Key messages are statements which synthesize the information of a message in a clear and simple way. Distinguished, specifically, for being very succinct.
They are announcements which have the intention of communicating just one subject (an idea, a concept, a fact, an indication, etc).
An effective key message cannot leave room for interpretation or second meanings. Furthermore it cannot be too brief or too extensive because it may not explain much or confuse the public respectively.
Effective key messages cannot be edited by the media, due to the fact that they are information in a pure state.
For example, some politicians use cryptic phrases or rhetorical speeches which are endless. This language can be good material for analysts, but they are far from being effective key messages in its transmission to the general public.
It is vital that the key messages have content, in other words, they cannot be rhetorical, otherwise they will not arouse interest from anybody and they will not fulfill their communication goal. This may seem obvious, but it is a frequent error made by those who present speeches full of sensationalism which has little relevant content for the public.
The inclusion of emotional references can be considered during the elaboration of key messages, as long as it is not used carelessly or superficially, its exploitation should have a main reason behind it.
The dynamic of the media may leave little space for the preparation of all the news which determine the present day. For this reason, when the broadcast of a message is made by a spokesperson in a clear, concise, ordered and attractive way, it will simplify the reporter’s labor, who will probably use these declarations with the minimum of cuts.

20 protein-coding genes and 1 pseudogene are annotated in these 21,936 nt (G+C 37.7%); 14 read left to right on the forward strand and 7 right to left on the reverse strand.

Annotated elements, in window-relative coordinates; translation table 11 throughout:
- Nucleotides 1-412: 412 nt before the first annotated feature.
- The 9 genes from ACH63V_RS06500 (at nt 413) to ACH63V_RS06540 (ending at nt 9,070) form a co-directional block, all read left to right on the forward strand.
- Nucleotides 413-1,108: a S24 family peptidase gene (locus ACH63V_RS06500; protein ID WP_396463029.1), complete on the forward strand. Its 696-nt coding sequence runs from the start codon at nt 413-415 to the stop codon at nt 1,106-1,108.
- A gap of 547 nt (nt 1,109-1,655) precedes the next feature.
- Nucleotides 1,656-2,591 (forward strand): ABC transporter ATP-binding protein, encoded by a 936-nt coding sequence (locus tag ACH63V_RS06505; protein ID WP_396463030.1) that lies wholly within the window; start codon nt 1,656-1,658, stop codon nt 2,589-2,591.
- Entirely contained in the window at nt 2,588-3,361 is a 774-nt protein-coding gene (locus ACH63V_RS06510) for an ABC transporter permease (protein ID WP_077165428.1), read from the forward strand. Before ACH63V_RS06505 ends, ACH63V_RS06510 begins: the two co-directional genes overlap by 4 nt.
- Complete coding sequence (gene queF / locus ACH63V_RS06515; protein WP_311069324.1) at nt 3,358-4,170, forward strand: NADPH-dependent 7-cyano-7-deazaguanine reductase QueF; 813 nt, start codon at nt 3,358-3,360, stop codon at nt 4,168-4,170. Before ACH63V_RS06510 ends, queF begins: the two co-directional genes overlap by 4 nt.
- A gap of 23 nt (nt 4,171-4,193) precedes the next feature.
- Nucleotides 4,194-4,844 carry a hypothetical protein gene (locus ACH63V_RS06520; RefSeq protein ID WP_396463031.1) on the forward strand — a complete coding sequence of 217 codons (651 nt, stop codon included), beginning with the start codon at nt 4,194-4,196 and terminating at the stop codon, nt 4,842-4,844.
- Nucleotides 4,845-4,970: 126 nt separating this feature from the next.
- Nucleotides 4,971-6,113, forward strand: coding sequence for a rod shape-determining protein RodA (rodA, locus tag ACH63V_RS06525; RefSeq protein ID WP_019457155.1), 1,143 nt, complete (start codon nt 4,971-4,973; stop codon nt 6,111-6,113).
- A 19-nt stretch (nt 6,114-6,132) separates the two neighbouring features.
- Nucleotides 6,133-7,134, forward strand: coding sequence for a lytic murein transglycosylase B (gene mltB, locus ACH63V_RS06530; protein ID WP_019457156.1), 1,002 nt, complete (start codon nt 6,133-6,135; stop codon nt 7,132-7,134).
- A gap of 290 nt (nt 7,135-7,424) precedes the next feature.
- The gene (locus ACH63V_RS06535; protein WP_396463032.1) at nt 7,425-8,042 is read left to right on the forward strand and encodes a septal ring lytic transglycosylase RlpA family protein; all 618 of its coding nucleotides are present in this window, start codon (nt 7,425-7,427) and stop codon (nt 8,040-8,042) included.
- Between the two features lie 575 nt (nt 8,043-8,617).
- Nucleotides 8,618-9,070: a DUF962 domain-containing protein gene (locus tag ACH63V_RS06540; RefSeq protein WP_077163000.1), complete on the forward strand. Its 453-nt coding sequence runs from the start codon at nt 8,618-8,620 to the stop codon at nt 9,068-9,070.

The technique used to prepare key messages can be practiced by any spokesperson and it is also valid in order to assist in the elaboration any type of speech. Moreover, key messages are an exercise which may help those who are not necessarily great speakers, but have the duty to communicate to the public through the media.
We are talking about heads of various organizations that were not prepared to face a public appearance or an interview.
Journalists look for the concrete set of words of an individual and they appreciate it when they are able to transmit their ideas in plain words and short phrases but rich in content. A spokesperson with clear ideas and an accurate language creates far much more affinity than someone who speaks in a way which is diffuse and redundant.
Now we will review two examples of how the technique of key messages is well used.
When communicating is vital
<<Remain calm and evacuate downtown Manhattan. My heart is with all of you. I’ve never seen anything like that. (…) I can only say that we will use all the resources we have to try to rescue as many people as possible. (…) Those in charge in the city are alive and we are evaluating the situation>> These were the words that Rudolph Giuliani, who at the time was the mayor of New York, said right after the terrorist attack of September 11th.
Simple phrases but full of meaning and integrity, in the middle of the great catastrophe and confusion, helped the people of Manhattan maintain calm and act in an orderly way and trust that things were under control.
Rudolph Giuliani took every opportunity he had when he was near to journalists to address the issue to the New Yorkers and transmit these messages.
Key messages are the axis of every public relations campaign, and so they must permeate all the documents that are given to the press (notes and dossiers), speeches of the spokespeople, institutional advertisements and in any information that is spread by the organization.